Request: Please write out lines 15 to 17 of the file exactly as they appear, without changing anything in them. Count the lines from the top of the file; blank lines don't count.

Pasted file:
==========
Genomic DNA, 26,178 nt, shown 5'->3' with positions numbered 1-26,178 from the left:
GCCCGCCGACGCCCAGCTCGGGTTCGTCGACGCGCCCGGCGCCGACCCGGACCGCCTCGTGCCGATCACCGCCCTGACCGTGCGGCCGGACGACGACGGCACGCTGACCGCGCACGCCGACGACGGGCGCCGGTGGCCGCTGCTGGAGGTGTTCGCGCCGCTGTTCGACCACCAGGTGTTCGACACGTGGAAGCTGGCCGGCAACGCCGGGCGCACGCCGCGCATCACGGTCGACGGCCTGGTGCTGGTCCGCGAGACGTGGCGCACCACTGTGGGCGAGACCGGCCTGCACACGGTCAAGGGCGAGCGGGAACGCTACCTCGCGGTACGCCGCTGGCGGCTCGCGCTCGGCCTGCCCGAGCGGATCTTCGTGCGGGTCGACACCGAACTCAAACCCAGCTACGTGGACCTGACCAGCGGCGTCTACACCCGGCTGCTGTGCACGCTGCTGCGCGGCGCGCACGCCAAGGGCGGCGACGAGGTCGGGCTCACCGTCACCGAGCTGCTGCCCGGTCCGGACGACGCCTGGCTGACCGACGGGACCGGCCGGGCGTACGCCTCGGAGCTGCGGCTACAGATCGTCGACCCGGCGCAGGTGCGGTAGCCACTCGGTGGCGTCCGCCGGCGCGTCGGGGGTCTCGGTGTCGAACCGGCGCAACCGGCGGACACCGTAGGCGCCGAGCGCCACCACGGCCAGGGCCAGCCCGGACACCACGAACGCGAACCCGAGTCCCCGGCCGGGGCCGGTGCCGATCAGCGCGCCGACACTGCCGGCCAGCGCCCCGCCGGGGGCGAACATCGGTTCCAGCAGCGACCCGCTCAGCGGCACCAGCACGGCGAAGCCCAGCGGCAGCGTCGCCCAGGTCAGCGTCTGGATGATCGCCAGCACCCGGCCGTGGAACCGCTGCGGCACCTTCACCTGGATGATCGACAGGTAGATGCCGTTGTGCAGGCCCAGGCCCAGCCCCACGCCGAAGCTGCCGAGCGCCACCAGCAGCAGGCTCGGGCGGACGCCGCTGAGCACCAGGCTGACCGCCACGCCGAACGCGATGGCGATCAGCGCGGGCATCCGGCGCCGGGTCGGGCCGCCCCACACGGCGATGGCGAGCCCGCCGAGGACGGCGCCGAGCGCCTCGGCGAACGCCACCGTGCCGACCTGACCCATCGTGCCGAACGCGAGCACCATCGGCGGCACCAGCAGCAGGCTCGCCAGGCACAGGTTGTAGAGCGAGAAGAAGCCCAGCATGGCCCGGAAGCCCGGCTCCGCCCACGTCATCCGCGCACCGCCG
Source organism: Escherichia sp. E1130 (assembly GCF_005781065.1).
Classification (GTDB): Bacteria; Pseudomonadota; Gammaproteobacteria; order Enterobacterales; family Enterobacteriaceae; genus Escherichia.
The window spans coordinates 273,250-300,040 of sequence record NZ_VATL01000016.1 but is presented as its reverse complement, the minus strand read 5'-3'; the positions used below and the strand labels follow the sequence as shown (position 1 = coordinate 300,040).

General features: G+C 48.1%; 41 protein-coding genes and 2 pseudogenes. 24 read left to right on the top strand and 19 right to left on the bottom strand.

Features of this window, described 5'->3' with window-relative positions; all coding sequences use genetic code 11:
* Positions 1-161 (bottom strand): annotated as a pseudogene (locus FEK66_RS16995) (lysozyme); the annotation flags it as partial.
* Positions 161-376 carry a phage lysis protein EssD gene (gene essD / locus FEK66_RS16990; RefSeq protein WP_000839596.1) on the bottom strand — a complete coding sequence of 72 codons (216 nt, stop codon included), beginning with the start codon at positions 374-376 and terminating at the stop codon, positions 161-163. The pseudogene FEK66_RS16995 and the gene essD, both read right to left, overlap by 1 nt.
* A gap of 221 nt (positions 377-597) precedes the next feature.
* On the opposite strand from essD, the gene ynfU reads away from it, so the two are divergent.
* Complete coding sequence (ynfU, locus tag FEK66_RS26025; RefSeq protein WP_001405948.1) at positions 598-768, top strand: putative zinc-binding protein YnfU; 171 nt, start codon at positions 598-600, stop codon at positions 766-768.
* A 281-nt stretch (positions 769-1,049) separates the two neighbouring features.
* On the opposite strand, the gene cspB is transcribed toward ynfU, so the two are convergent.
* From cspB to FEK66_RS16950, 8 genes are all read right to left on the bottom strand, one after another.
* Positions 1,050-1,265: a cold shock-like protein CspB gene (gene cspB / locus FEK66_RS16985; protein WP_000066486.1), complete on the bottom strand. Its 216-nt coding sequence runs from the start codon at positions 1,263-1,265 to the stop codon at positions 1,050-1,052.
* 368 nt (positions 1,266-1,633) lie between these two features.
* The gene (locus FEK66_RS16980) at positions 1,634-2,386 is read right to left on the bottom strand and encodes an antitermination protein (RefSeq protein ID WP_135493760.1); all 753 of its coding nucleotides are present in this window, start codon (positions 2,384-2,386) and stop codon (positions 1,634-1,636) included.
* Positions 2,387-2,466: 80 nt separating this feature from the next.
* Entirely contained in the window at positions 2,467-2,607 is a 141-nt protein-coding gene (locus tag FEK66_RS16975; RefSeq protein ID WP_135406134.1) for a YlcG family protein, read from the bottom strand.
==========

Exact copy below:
* From cspB to FEK66_RS16950, 8 genes are all read right to left on the bottom strand, one after another.
* Positions 1,050-1,265: a cold shock-like protein CspB gene (gene cspB / locus FEK66_RS16985; protein WP_000066486.1), complete on the bottom strand. Its 216-nt coding sequence runs from the start codon at positions 1,263-1,265 to the stop codon at positions 1,050-1,052.
* 368 nt (positions 1,266-1,633) lie between these two features.